A pleasant diversion at bathtime or an easy, repeatable, and nonmessy painting activity.




From the Wee Gallery series

What fun! A book that changes color.

Eight foam-padded plastic pages of this novelty item are illustrated with developmentally appropriate black-line drawings of rainforest creatures, one per page. The jaguar occupies the centerfold. Wet the pictures in the bathtub or with a paintbrush or sponge, and figures fill in with bright colors. Unlabeled flowers and leaves that decorate each page are evocative of the rainforest. The frog turns red and purple against a blue-green background; the monkey and sloth turn gray with yellow and green backgrounds. The jaguar’s tawny red stands out against a teal background. The butterfly becomes dark gray with blue, pink, and yellow spots. The unlabeled toucan on the front and iguana on the back are permanently colored, but their backgrounds change color when wet. The colors fade almost as soon as the tub drains. No worry; it can be dunked again and again. With repeated use the retained hint of color becomes more pronounced.

A pleasant diversion at bathtime or an easy, repeatable, and nonmessy painting activity. (Board book. 6 mos.-3)

Pub Date: May 17, 2018

ISBN: 978-1-68297-343-1

Page Count: 8

Publisher: QEB Publishing

Review Posted Online: June 11, 2018

Kirkus Reviews Issue: July 1, 2018

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Mr. Crews made an auspicious entrance with We Read: A to Z, which did things with the alphabet that nobody'd done before; this does the same things with numbers that everybody's done before, and better. Counting black dots, one to ten, makes sense only when the dots themselves make sense-first as the objects named, then as elements in the composition, finally as representing a characteristic quantity. Here they're miscast as enormous seeds, misplaced as portholes on the upper decks of a boat and miscalculated (four) as knobs on a radio (an old-fashioned table model). Count this one out.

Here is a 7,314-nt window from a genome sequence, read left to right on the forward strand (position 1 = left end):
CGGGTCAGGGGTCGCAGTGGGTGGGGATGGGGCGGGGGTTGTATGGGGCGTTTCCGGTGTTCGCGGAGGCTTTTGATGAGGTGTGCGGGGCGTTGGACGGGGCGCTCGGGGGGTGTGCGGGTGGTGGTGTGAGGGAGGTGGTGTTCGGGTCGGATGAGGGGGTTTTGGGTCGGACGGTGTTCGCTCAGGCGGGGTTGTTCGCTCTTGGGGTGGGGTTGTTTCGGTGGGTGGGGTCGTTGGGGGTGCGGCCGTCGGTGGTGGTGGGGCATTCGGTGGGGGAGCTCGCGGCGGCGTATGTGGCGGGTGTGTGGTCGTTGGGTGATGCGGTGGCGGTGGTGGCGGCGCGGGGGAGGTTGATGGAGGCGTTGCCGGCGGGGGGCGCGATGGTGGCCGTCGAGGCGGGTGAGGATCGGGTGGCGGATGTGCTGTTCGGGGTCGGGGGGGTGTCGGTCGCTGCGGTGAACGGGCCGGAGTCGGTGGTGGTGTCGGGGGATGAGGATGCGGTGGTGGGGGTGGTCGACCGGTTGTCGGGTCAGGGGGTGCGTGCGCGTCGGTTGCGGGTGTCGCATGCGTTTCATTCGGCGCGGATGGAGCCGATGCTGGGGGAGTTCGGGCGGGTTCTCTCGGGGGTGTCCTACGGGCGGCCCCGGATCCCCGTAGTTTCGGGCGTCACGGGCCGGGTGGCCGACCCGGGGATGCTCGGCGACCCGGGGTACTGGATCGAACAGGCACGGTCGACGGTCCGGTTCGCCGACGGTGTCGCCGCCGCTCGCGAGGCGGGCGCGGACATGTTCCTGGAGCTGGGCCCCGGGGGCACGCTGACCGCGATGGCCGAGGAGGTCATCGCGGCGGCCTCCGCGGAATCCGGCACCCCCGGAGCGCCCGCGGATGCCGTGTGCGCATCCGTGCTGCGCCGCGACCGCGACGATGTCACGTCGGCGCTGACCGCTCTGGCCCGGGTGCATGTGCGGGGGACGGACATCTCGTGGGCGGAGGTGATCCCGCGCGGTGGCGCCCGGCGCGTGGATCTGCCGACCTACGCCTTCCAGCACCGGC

Pub Date: March 19, 1968

ISBN: 0688135749

Page Count: 36

Publisher: Scribner

Review Posted Online: April 19, 2012

Kirkus Reviews Issue: March 1, 1968

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Genial starter nonfiction.


From the PlayTabs series

Panels activated by sliding tabs introduce youngsters to the human body.

The information is presented in matter-of-fact narration and captioned, graphically simple art featuring rounded lines, oversized heads and eyes, and muted colors. The sliding panels reveal new scenes on both sides of the page, and arrows on the large tabs indicate the direction to pull them (some tabs work left and right and others up and down). Some of the tabs show only slight changes (a white child reaches for a teddy bear, demonstrating how arms and hands work), while others are much more surprising (a different white child runs to a door and on the other side of the panel is shown sitting on the toilet). The double-page spreads employ broad themes as organizers, such as “Your Body,” “Eating Right,” and “Taking Care of Your Body.” Much of the content is focused on the outside of the body, but one panel does slide to reveal an X-ray image of a skeleton. While there are a few dark brown and amber skin tones, it is mostly white children who appear in the pages to demonstrate body movements, self-care, visiting the doctor, senses, and feelings. The companion volume, Baby Animals, employs the same style of sliding panels to introduce youngsters to little critters and their parents, from baboons to penguins.

Genial starter nonfiction. (Board book. 2-5)

Pub Date: March 5, 2019

ISBN: 978-2-40800-850-5

Page Count: 12

Publisher: Twirl/Chronicle

Review Posted Online: Jan. 28, 2019

Kirkus Reviews Issue: Feb. 15, 2019

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